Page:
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5 Tips from Spring Regional Chapter Roundtables:

Check out the helpful tips that our members shared at this quarter’s NCN member Roundtables:

1. Establish consistent outlets for sharing and collaboration.
When trying to grow engagement within a shared space, it can be helpful to establish consistent outlets for sharing and collaboration. This might look like an annual survey, quarterly meetings with a newsletter recap, and a monthly lunch and learn series. By offering a variety of touchpoints at different intervals, you create more opportunities that meet a range of needs and interests. While you cannot force engagement, you can be intentional about regularly creating space to encourage it to happen.

2. Lean into batching tasks.
As a time or mind management practice, lean into batching tasks. When we have too many priorities competing for our attention, the overwhelm can sneak in and tasks fall through the cracks. When we block time and batch work on similar tasks we can give one process our full attention.

3. Plan for emergencies – documentation and communication.
It’s important, of course, to have an emergency manual in place for any facility.  Also having a brief one-page document with the most important emergency numbers and protocol is also a great idea. This document should be easily accessible and easy to read when needed in emergencies. Centers can also create an emergency or safety task force that includes one representative from each tenant organization. This helps to establish commitment and clear communication with tenants on safety and security issues.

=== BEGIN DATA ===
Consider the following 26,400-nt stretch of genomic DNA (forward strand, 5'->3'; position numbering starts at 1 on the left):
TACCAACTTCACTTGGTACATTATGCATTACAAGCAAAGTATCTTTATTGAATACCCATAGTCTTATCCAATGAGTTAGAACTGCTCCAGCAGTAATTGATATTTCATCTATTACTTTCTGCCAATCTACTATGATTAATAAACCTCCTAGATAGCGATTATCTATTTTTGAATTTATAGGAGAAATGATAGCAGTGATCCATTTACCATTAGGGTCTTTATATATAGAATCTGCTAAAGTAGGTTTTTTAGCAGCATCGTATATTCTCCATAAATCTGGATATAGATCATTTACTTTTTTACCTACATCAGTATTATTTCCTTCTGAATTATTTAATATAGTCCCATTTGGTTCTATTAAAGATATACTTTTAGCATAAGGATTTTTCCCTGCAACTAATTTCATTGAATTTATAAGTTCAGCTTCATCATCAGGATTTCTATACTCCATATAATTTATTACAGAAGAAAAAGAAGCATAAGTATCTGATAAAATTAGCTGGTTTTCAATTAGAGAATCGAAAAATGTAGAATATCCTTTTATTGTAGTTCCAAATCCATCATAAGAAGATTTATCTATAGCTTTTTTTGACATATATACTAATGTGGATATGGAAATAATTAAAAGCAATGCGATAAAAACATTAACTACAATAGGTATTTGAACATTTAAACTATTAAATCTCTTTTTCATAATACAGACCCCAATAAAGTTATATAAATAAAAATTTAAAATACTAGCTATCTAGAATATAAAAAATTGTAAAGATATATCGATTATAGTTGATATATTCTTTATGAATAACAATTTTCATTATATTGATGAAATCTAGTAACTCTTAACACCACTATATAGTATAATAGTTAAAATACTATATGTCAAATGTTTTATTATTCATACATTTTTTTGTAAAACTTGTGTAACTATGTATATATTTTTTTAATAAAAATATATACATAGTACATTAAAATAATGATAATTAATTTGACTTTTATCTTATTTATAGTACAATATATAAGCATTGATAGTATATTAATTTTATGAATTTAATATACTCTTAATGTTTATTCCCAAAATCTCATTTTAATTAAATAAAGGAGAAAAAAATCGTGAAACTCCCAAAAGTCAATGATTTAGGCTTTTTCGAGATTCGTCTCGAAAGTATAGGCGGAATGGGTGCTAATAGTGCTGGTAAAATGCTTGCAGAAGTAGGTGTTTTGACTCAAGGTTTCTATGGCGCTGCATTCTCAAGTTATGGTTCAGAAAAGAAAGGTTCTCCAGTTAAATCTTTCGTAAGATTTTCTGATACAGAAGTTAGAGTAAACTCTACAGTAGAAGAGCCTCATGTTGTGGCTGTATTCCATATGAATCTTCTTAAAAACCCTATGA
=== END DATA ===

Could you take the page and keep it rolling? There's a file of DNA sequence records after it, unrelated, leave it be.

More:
4. Be mindful of tenant/landlord language.
One member shared a takeaway from the SPRE Summit that they have implemented: replacing “tenant” with “member” or “partner” in their communications. While many shared spaces operate on a traditional tenant/landlord model, the “tenant” and “landlord” titles can create an unwelcome power dynamic. By replacing “tenant” with “member” or “partner” it can promote a more collaborative experience in a shared space center.

5. Offer “Service Days” at your center.
“Service Days” can be a group volunteer opportunity at your center in which a group participates in a particular project to improve your space. This might be a landscaping day outside or a spring cleaning of a communal space or donation closet. Service days can help a center maintain its space and tackle projects while creating opportunities to interact with and engage with community members.

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